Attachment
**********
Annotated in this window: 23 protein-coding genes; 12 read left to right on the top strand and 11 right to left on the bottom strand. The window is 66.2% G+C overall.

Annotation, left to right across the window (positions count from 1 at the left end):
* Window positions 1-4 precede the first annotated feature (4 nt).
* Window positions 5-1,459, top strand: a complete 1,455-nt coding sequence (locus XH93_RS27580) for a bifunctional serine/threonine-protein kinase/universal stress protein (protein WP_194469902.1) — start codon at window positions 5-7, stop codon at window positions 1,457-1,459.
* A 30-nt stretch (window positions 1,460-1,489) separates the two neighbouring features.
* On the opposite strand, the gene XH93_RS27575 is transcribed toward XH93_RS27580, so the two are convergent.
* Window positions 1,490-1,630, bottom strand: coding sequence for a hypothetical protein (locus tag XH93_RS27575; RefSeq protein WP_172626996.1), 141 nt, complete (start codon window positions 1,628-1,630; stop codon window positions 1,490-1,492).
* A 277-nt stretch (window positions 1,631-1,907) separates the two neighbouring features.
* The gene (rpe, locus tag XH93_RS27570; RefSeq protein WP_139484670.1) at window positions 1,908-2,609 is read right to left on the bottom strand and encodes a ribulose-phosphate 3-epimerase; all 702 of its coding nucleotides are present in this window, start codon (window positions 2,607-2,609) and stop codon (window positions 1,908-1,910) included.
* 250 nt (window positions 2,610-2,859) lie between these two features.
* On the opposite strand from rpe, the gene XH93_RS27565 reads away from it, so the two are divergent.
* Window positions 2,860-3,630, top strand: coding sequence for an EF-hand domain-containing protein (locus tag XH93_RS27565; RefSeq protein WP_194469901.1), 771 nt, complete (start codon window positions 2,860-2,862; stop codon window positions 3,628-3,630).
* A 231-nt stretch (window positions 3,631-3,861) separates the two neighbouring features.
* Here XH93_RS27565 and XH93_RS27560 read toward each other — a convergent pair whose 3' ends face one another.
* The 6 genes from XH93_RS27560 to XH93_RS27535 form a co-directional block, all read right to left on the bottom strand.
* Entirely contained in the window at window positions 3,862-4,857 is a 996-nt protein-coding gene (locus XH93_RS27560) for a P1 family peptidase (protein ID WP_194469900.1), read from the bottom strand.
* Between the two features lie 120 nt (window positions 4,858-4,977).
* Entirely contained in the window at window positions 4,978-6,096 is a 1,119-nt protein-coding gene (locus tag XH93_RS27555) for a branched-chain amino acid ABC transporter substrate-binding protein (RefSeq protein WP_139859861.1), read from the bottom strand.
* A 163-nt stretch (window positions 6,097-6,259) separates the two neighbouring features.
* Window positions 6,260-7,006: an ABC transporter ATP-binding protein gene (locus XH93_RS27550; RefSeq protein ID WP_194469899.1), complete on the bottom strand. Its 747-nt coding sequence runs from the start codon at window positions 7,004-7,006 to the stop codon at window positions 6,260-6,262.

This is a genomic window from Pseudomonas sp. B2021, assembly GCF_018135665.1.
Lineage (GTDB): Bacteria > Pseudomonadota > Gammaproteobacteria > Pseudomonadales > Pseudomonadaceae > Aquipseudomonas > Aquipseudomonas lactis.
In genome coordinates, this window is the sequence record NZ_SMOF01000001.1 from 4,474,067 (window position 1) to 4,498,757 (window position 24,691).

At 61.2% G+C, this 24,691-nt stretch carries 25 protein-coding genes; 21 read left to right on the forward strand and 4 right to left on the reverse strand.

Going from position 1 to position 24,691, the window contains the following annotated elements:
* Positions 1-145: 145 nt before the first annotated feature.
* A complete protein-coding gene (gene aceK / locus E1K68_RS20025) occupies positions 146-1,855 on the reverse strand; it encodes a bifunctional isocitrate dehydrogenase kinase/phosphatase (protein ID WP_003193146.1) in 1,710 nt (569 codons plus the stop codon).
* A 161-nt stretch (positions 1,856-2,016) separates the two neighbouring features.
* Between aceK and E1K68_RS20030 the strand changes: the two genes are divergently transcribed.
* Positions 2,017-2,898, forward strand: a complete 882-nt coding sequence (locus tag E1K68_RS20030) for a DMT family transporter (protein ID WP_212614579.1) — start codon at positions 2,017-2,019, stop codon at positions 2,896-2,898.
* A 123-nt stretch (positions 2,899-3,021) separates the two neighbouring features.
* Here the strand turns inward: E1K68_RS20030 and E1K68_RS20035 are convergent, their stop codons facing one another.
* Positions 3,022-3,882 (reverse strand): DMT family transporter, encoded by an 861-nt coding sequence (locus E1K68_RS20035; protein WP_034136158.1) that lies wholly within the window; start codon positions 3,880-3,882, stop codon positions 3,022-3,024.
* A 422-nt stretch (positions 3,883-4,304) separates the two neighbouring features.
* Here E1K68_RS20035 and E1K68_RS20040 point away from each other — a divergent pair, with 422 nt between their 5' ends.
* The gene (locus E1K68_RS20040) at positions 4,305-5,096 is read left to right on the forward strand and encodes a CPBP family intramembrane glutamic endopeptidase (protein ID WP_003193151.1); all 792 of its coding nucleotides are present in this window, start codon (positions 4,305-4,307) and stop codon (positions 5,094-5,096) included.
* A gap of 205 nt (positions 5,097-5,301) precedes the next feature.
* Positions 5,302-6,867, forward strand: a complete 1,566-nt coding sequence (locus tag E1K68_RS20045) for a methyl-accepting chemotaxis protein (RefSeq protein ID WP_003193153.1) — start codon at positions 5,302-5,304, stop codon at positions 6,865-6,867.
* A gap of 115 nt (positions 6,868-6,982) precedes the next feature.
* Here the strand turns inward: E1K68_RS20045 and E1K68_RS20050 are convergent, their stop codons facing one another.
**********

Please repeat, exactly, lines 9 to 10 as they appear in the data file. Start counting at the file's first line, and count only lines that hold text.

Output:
* The gene (rpe, locus tag XH93_RS27570; RefSeq protein WP_139484670.1) at window positions 1,908-2,609 is read right to left on the bottom strand and encodes a ribulose-phosphate 3-epimerase; all 702 of its coding nucleotides are present in this window, start codon (window positions 2,607-2,609) and stop codon (window positions 1,908-1,910) included.
* 250 nt (window positions 2,610-2,859) lie between these two features.